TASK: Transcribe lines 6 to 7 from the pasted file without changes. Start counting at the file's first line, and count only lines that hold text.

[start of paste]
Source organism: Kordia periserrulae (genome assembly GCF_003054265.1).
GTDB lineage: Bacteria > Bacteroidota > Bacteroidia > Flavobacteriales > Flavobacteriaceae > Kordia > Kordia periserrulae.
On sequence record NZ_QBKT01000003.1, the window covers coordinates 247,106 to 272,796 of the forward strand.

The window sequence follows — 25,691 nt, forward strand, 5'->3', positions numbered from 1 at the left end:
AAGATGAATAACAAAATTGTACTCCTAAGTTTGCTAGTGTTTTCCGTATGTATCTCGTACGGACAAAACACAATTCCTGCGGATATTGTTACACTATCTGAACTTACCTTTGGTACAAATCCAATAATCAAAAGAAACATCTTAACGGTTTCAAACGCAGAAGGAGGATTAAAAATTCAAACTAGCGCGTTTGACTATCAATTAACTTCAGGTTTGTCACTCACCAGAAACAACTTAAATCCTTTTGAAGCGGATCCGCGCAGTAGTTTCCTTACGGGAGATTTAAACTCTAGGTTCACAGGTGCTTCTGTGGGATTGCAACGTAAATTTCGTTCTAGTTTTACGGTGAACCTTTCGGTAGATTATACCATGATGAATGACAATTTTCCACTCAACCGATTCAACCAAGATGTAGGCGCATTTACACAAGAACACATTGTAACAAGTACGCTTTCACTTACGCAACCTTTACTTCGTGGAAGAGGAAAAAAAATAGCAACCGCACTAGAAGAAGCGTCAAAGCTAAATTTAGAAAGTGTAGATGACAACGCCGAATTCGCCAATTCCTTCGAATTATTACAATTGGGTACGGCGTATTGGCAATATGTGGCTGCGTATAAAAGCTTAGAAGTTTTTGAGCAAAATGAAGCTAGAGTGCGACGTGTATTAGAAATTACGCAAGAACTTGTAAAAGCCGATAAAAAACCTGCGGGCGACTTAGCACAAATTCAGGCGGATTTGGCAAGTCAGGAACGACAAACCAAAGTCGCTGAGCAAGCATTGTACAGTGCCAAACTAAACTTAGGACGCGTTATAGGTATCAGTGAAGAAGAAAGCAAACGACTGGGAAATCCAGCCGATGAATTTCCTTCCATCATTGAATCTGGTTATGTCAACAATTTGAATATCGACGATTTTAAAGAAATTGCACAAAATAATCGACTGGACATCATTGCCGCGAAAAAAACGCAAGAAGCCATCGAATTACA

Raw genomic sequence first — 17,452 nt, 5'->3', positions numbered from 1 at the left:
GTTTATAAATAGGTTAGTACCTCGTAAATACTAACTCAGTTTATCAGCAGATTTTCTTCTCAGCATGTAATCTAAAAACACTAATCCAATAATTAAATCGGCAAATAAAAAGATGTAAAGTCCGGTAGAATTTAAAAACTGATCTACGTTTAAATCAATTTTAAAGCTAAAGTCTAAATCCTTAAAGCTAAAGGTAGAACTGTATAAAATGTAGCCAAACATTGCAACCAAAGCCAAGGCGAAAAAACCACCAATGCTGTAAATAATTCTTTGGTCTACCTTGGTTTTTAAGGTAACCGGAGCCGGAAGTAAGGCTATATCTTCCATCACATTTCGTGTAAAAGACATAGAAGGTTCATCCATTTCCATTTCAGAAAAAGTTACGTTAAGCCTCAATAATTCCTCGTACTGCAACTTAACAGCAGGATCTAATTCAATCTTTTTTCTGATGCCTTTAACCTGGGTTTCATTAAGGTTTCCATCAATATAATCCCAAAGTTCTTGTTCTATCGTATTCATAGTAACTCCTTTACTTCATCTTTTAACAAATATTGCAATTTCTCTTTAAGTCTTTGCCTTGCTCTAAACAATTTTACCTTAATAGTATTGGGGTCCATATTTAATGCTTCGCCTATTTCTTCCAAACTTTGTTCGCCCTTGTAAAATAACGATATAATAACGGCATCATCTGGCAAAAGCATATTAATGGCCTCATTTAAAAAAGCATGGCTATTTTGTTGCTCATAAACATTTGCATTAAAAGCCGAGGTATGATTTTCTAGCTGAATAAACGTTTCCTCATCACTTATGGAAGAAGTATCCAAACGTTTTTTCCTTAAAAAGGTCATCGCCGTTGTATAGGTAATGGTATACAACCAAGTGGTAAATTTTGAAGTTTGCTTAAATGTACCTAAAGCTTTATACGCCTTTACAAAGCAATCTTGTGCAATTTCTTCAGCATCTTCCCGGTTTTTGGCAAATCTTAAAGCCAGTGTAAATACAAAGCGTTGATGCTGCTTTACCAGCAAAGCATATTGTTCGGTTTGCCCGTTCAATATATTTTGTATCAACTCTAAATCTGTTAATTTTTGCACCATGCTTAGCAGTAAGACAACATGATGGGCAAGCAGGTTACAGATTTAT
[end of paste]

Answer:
Raw genomic sequence first — 17,452 nt, 5'->3', positions numbered from 1 at the left:
GTTTATAAATAGGTTAGTACCTCGTAAATACTAACTCAGTTTATCAGCAGATTTTCTTCTCAGCATGTAATCTAAAAACACTAATCCAATAATTAAATCGGCAAATAAAAAGATGTAAAGTCCGGTAGAATTTAAAAACTGATCTACGTTTAAATCAATTTTAAAGCTAAAGTCTAAATCCTTAAAGCTAAAGGTAGAACTGTATAAAATGTAGCCAAACATTGCAACCAAAGCCAAGGCGAAAAAACCACCAATGCTGTAAATAATTCTTTGGTCTACCTTGGTTTTTAAGGTAACCGGAGCCGGAAGTAAGGCTATATCTTCCATCACATTTCGTGTAAAAGACATAGAAGGTTCATCCATTTCCATTTCAGAAAAAGTTACGTTAAGCCTCAATAATTCCTCGTACTGCAACTTAACAGCAGGATCTAATTCAATCTTTTTTCTGATGCCTTTAACCTGGGTTTCATTAAGGTTTCCATCAATATAATCCCAAAGTTCTTGTTCTATCGTATTCATAGTAACTCCTTTACTTCATCTTTTAACAAATATTGCAATTTCTCTTTAAGTCTTTGCCTTGCTCTAAACAATTTTACCTTAATAGTATTGGGGTCCATATTTAATGCTTCGCCTATTTCTTCCAAACTTTGTTCGCCCTTGTAAAATAACGATATAATAACGGCATCATCTGGCAAAAGCATATTAATGGCCTCATTTAAAAAAGCATGGCTATTTTGTTGCTCATAAACATTTGCATTAAAAGCCGAGGTATGATTTTCTAGCTGAATAAACGTTTCCTCATCACTTATGGAAGAAGTATCCAAACGTTTTTTCCTTAAAAAGGTCATCGCCGTTGTATAGGTAATGGTATACAACCAAGTGGTAAATTTTGAAGTTTGCTTAAATGTACCTAAAGCTTTATACGCCTTTACAAAGCAATCTTGTGCAATTTCTTCAGCATCTTCCCGGTTTTTGGCAAATCTTAAAGCCAGTGTAAATACAAAGCGTTGATGCTGCTTTACCAGCAAAGCATATTGTTCGGTTTGCCCGTTCAATATATTTTGTATCAACTCTAAATCTGTTAATTTTTGCACCATGCTTAGCAGTAAGACAACATGATGGGCAAGCAGGTTACAGATTTAT